It’s a pleasure to watch, especially if, like me, you have the records on hand, and I must admit I’ve got them all now except, ironically, Götterdämmerung. I’ve purchased used versions of all of them from Discogs, and must say been delighted with their condition. They sound great, even now, sixty years after their release, and I’ve gotten near-mint-condition vinyl at bargain-basement prices, far less than I would have paid when I first listened to the Solti Ring in the early 1980s. I can only assume that this is because (1) they were very well taken care of, and (2) there’s little market for them. Capitalism works for me.

Ring resounding

Sir Georg Solti (left) with John Culshaw.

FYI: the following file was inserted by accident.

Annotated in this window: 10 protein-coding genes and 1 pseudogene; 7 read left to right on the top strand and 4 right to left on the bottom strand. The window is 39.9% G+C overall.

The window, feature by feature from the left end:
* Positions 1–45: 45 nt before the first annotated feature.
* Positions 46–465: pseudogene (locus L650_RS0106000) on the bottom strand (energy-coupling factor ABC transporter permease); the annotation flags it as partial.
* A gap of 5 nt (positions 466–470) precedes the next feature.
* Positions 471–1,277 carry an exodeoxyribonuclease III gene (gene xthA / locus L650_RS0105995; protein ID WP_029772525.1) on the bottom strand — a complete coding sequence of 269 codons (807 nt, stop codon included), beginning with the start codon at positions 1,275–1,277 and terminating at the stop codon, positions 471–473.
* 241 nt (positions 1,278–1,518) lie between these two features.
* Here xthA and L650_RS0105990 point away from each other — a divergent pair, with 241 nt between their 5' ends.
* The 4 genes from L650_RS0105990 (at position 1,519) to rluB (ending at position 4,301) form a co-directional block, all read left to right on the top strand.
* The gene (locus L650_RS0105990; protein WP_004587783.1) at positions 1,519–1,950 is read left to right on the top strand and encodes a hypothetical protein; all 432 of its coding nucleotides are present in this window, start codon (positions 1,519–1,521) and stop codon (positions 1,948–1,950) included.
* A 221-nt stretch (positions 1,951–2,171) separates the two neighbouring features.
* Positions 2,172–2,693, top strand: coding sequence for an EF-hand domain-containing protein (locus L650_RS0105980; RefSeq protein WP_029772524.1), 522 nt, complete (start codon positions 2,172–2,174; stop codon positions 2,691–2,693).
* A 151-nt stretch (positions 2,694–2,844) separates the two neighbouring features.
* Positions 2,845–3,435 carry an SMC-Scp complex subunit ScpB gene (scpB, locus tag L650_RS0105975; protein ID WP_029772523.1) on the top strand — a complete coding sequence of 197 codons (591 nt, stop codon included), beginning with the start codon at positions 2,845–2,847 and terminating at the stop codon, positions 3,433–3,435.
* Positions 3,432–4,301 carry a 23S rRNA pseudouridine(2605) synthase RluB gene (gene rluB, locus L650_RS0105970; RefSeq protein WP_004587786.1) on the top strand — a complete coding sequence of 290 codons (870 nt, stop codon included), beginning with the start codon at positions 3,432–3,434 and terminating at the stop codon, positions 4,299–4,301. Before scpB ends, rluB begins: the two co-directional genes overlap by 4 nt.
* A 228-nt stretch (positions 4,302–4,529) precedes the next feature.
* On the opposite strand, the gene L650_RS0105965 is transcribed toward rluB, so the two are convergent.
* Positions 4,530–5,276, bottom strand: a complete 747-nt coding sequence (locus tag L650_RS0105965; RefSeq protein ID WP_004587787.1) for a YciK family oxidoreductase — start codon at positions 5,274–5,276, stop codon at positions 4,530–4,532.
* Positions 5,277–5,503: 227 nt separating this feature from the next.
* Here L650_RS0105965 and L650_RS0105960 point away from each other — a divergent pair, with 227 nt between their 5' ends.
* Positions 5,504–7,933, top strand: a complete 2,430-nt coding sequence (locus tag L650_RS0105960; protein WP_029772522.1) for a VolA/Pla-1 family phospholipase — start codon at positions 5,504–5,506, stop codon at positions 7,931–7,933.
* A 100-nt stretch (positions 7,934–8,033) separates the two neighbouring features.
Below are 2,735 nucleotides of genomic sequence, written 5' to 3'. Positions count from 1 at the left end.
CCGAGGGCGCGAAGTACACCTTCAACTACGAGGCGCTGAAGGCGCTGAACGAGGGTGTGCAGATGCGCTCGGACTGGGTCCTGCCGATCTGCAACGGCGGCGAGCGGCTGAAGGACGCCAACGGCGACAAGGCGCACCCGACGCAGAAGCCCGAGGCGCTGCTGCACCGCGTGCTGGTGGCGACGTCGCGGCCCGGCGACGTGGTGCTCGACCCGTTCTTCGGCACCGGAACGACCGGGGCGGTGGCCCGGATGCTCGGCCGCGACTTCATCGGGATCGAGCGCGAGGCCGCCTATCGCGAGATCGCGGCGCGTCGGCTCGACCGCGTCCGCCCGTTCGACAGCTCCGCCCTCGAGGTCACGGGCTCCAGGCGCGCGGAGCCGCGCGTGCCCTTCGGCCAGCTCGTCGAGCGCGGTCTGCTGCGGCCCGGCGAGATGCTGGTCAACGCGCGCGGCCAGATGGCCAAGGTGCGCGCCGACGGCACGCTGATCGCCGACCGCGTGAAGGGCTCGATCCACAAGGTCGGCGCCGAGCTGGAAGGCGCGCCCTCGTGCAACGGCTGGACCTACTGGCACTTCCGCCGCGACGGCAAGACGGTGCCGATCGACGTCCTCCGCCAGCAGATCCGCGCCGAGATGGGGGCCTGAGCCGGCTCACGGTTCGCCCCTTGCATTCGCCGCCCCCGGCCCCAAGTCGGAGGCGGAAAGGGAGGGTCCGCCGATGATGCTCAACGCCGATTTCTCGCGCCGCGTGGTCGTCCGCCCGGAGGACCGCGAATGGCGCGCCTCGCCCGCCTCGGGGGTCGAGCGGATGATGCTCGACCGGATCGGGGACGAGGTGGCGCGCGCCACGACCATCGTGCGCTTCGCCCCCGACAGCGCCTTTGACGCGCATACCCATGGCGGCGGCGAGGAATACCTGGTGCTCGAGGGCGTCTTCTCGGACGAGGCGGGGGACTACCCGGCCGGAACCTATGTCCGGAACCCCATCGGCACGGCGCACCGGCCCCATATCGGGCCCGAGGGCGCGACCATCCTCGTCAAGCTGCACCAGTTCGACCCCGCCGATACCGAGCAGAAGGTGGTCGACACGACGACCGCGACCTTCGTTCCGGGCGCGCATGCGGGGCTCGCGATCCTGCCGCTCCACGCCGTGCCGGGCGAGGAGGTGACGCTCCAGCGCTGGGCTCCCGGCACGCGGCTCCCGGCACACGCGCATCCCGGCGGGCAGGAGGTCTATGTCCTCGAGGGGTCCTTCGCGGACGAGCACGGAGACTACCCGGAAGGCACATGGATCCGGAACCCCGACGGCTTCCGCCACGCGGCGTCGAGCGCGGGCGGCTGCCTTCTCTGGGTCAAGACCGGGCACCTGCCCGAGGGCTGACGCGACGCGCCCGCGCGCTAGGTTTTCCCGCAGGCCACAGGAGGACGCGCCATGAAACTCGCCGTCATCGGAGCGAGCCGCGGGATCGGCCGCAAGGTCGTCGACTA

I spent several pleasant hours this holiday weekend with Putting the Record Straight, a 1981 memoir by John Culshaw, the legendary Decca Records producer who oversaw many of the great postwar opera recordings. His autobiography begins with his years as a soldier in World War II and takes him through his career as the manager of the Decca Record Company’s classical division from 1956 through 1967; after this, he was the director of musical programming at the BBC through 1976. Culshaw had written about just before the end of his career at Decca before he died prematurely in 1980 at the age of 55, leaving Putting the Record Straight unfinished. Fortunately the manuscript was nearly complete, and Culshaw’s colleague Erik Smith was able to bring it to publication.